2 Chronicles 25:7. A man of God means some man sent from God for a special reason; to deliver to Amaziah a protest against his hiring men out of the kingdom of Israel (the 10 tribes). God was not favorably disposed toward that kingdom and would not prosper any work attempted in connection with it. Ephraim is a term that came to be used, both in history and the writings of the prophets, to refer to the 10 tribes. It is well worded in Smith’s Bible Dictionary thus: "After the revolt of Jeroboam the history of Ephraim is the history of the kingdom of Israel, since not only did the tribe become a kingdom, but the kingdom embraced little besides the tribe."

2 Chronicles 25:8. Amaziah was further warned that if he insisted on using these hired men of Israel he would fail in the battle. An additional reason was given for not using the legions of mercenaries in the words, God bath power to help, and to cast down. If a battle is not favored, all the multitudes in the world would not give a man success. This is taught also by Paul in Romans 8:31.

2 Chronicles 25:9. Amaziah was convinced that he should not use the hired soldiers. But he was worried about the money he had paid them in advance and which he could not get back from them. The man of God assured him that the Lord would more than repay him for his financial loss.

2 Chronicles 25:10. Amaziah dismissed the men he had hired out of Ephraim (the 10 tribes), and told them to go home. We would take that as a special favor, to have all that money and yet not have to fight. The account says they were angry over it. The explanation is that it was a shock to their military pride. They felt that it was the same as if Amaziah had said to them, "I can get along in my battle just as well without your services as with them, so you may go home." They will show their resentment by their actions before the affair is over.

2 Chronicles 25:11. Valley of salt was a region not far from the Dead Sea, otherwise called the Salt Sea. Children of Seir means the Edomites because Mount Seir was a central point in the territory occupied by that people.

2 Chronicles 25:12. War is a terrible procedure, and includes various methods of destruction. The Edomites who could not be captured alive were slain in battle. There were 10,000 who were taken alive and were to be destroyed in a mass. It was accomplished by thrusting them down a rocky precipice.

2 Chronicles 25:13. This verse records the revenge that was intimated at 2 Chronicles 25:10. The men whom Amaziah hired and then dismissed, "took their spite out" on him by attacking some of his cities and killing many of the inhabitants.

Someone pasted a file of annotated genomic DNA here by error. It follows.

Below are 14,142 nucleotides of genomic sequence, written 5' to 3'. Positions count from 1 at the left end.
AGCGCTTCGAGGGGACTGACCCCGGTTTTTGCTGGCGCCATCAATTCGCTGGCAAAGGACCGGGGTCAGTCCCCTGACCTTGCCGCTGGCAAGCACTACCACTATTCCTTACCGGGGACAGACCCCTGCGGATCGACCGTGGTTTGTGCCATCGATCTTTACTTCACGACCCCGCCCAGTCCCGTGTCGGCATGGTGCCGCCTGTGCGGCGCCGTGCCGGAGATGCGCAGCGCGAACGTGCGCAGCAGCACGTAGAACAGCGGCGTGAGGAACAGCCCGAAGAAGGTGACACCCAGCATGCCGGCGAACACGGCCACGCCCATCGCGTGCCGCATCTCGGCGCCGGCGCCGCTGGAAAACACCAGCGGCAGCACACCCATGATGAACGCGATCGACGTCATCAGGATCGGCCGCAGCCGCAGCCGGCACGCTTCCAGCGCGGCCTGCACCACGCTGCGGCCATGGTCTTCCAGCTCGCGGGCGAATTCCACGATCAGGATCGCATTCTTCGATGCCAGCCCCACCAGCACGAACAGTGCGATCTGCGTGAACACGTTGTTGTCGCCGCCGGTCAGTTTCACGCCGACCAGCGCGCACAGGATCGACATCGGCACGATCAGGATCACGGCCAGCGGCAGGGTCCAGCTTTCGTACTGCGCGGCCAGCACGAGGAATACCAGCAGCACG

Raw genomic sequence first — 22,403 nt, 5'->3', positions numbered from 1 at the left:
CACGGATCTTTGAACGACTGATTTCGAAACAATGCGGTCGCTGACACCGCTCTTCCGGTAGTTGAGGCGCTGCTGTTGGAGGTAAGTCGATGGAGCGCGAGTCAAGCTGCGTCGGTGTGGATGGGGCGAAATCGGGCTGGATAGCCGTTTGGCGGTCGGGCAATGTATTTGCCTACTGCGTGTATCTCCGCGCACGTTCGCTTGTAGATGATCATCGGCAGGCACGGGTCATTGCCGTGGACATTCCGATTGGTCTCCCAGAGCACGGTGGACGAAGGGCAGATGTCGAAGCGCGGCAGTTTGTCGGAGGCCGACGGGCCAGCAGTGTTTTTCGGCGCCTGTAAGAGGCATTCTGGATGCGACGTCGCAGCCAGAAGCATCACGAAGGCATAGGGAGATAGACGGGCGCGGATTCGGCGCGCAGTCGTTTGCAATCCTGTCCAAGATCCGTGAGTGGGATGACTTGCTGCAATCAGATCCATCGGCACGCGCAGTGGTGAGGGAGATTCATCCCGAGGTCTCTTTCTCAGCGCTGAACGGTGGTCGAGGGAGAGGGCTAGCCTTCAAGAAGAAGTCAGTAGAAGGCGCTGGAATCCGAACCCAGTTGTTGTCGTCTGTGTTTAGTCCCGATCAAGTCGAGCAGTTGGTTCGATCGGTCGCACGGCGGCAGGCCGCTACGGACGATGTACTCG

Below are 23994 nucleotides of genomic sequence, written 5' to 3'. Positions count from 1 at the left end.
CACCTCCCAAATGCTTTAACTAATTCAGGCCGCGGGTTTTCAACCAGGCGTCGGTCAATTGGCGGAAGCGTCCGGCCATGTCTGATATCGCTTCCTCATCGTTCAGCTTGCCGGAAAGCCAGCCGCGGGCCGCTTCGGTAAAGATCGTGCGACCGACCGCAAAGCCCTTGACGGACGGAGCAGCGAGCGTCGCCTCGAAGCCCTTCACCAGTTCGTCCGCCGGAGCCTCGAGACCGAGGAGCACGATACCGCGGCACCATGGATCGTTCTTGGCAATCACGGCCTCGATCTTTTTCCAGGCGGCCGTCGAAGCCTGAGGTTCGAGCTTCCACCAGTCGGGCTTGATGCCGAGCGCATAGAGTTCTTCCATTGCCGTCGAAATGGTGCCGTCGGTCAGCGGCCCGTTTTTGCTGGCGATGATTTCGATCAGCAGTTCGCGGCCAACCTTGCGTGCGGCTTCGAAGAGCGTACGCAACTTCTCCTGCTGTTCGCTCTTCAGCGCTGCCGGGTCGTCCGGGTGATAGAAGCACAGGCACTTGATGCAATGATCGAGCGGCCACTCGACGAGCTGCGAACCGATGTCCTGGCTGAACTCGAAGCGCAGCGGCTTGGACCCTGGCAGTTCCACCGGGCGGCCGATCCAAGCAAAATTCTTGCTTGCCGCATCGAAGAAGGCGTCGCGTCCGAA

Verses 14-16

2Ch 25:14-16

2 Chronicles 25:14-16

AMAZIAH’S SINFUL WORSHIP OF EDOMITE GODS

"Now it came to pass, after Amaziah was come from the slaughter of the Edomites, that he brought the gods of the children of Seir, and bowed down himself before them, and burned incense unto them. Wherefore the anger of Jehovah was kindled against Amaziah, and he sent unto him a prophet, who said unto him, Why hast thou sought after the gods of the people, which have not delivered their own people out of thy hand? And it came to pass as he talked with him, that the king said unto him, Have we made thee of the king’s counsel? forbear; why shouldest thou be smitten? Then the prophet forbare, and said, I know that God hath determined to destroy thee, because thou hast done this, and hast not hearkened unto my counsel."

Ellison noted that, "Amaziah held the debased view that Jehovah was the supreme God, but yet was only one god among many gods." His purpose in carrying away the gods of Edom (of whom we know nothing) was perhaps that of depriving the Edomites of any support they might have been supposed to give Edom. Amaziah’s worshipping them and burning incense to them was a cardinal violation of the Law of Moses and the Decalogue, "Thou shalt not bow down thyself unto them (images)" (Exodus 20:5).

Amaziah’s victory over Edom had apparently completely turned his head. His subsequent behavior was that of a fool.

E.M. Zerr:

2 Chronicles 25:14. The conduct of Amaziah in this case is difficult if not impossible to explain. It does not have the small token that Ahaz had on a similar occasion (Ch. 28:23) which will be considered at the proper time. There is nothing present over other instances of idolatry. What we know is that mankind has always been inclined to worship a god that can be seen and touched.

2 Chronicles 25:15. God sent a prophet to speak to Amaziah. (Hebrews 1:1.) The reasoning of the prophet was very logical. If Amaziah was able to defeat the Edomites in spite of their gods, why would he worship them as if they were being stronger than he?